The promotion of wood as a viable alternative energy source must be a key objective of the Government if Ireland is to meet its Kyoto targets, a conference was told yesterday.
The Sustainable Energy Ireland/COFORD conference heard that the development of a wood fuel industry would have major economic and strategic benefits.
“It would replace our overdependence on imported fossil fuels while creating sustainable rural jobs, in addition to its primary purpose
of reducing CO2 emissions”, Mr Joe Carroll of the National Council for Forest Research and Development (COFORD) said.
He said recent SEI studies had shown that the cost-benefit of forest enterprise to the State would be enhanced where carbon storage value
was recognised and where forestry and saw milling residue could substitute for fossil fuel energy.
An interdepartmental bioenergy strategy group, established by the Minister of Communications, Marine and Natural Resources, will make clear recommendations to the Department on how the Government can best realise the potential of wood biomass to contribute to renewable energy and emission reductions target.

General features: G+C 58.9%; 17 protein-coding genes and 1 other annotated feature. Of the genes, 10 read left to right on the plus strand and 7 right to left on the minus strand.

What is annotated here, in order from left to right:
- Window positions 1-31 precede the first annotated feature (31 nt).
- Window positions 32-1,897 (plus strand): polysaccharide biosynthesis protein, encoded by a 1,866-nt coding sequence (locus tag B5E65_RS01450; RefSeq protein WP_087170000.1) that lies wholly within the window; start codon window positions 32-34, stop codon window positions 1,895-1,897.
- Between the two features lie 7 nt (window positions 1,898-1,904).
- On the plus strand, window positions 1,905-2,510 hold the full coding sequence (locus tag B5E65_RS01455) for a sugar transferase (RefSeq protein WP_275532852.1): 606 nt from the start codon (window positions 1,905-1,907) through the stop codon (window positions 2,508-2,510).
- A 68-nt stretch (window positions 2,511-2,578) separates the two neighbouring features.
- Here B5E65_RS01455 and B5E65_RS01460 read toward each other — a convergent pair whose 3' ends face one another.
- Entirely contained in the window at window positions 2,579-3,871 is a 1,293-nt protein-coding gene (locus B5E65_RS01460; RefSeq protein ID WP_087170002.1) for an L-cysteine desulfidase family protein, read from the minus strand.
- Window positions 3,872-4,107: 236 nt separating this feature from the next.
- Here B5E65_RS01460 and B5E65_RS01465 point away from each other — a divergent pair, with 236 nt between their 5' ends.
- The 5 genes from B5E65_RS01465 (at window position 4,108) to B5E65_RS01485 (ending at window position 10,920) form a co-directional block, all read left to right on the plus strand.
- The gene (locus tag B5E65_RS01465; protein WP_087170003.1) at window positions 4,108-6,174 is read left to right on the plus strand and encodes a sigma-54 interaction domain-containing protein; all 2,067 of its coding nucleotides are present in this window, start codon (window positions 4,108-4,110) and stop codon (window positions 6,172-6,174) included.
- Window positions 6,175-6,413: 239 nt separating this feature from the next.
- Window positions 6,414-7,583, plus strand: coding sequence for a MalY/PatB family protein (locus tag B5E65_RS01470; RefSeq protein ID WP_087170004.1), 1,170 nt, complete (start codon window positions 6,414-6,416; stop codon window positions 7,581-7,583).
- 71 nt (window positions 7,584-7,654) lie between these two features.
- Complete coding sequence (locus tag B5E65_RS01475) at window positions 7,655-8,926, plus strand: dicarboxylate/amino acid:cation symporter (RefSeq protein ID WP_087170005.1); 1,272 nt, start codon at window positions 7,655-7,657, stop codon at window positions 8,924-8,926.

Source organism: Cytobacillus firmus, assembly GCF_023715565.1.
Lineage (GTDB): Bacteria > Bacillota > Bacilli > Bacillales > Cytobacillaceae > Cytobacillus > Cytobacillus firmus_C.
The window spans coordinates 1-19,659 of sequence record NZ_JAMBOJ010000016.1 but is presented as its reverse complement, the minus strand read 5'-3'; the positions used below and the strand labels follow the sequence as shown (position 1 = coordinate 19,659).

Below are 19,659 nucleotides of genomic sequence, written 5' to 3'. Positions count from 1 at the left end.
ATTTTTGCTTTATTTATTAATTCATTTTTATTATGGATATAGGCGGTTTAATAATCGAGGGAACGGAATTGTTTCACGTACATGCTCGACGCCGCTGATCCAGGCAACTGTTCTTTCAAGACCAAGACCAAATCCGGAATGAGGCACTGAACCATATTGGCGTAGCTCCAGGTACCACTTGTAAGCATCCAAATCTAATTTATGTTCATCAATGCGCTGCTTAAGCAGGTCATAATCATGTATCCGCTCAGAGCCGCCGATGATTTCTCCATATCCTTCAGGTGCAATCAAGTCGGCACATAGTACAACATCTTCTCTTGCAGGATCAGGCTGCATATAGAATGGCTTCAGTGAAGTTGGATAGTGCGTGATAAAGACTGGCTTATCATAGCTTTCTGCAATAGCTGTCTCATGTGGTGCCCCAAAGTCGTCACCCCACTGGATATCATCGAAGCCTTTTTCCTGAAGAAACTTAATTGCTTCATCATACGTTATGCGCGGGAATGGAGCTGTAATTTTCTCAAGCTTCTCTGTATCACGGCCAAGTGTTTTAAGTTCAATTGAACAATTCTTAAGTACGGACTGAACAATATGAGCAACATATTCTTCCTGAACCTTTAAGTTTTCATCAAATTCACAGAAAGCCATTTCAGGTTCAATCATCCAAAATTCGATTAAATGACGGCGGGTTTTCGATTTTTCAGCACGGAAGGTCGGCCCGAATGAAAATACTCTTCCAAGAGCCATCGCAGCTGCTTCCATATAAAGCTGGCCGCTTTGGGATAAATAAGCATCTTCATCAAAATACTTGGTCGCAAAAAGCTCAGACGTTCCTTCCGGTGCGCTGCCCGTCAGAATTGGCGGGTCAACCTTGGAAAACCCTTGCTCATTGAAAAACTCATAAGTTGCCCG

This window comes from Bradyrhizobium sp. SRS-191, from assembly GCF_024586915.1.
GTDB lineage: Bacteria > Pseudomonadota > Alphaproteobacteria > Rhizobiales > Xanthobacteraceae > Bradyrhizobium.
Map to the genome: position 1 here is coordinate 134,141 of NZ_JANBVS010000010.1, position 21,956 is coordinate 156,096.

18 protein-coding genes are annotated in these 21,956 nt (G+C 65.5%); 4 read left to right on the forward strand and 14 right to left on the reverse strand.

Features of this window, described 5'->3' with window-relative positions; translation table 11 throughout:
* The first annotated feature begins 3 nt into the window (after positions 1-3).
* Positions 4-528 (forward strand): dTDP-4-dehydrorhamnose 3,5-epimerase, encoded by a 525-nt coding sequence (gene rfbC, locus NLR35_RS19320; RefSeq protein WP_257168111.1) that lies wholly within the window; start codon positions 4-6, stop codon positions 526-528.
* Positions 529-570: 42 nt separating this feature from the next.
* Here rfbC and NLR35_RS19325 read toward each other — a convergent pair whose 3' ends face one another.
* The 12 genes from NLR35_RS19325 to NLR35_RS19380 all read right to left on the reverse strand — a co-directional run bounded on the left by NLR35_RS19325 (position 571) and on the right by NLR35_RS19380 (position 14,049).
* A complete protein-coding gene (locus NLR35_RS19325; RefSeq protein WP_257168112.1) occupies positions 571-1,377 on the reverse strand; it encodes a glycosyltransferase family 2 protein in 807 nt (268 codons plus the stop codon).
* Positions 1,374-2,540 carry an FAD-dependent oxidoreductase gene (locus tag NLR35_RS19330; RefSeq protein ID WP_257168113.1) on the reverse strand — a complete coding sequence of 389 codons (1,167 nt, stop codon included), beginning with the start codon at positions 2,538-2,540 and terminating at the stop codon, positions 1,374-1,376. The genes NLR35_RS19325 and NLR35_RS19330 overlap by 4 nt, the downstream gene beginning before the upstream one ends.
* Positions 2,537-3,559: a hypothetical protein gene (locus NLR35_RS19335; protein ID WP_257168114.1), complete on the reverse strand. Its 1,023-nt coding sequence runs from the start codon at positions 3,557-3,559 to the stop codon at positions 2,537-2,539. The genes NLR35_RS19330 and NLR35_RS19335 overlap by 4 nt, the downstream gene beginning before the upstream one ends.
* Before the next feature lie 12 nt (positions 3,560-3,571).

Wood currently supplies some 15 per cent of the world’s energy demand, and despite the vast potential, Ireland’s contribution is less than 1 per cent.
Speakers from other European countries indicated that it was only through concerted government policies to promote renewable energy alternatives, such as biomass, that these alternative industries have proved viable.
Mr Gottfried Lamers, of Austria’s Ministry of Agriculture, said the promotion of renewable energy was considered a key priority in his
country where more than [euro]35 million is committed annually to renewables.
Meanwhile, Mr Conor Casey, energy consultant, said the Irish hospitality sector could also make significant savings on its annual energy bill of 21 million. Large hotels and accommodation centres, he argued, should invest in biomass technology.
“Wood energy can provide certainty of supply and certainty in price. This is an important message for commercial and industrial customers who are currently exposed to the fluctuations in the world energy markets.
“As demand approaches the capacity to supply, in world energy markets the price of traditional fuels will continue to escalate,” he said.
The conference also heard that Ireland has one of the best growing conditions in the northern hemisphere for biomass. Accord to SEI, the forestry industry and the farming community are well equipped for biomass production and its conversion to renewable energy.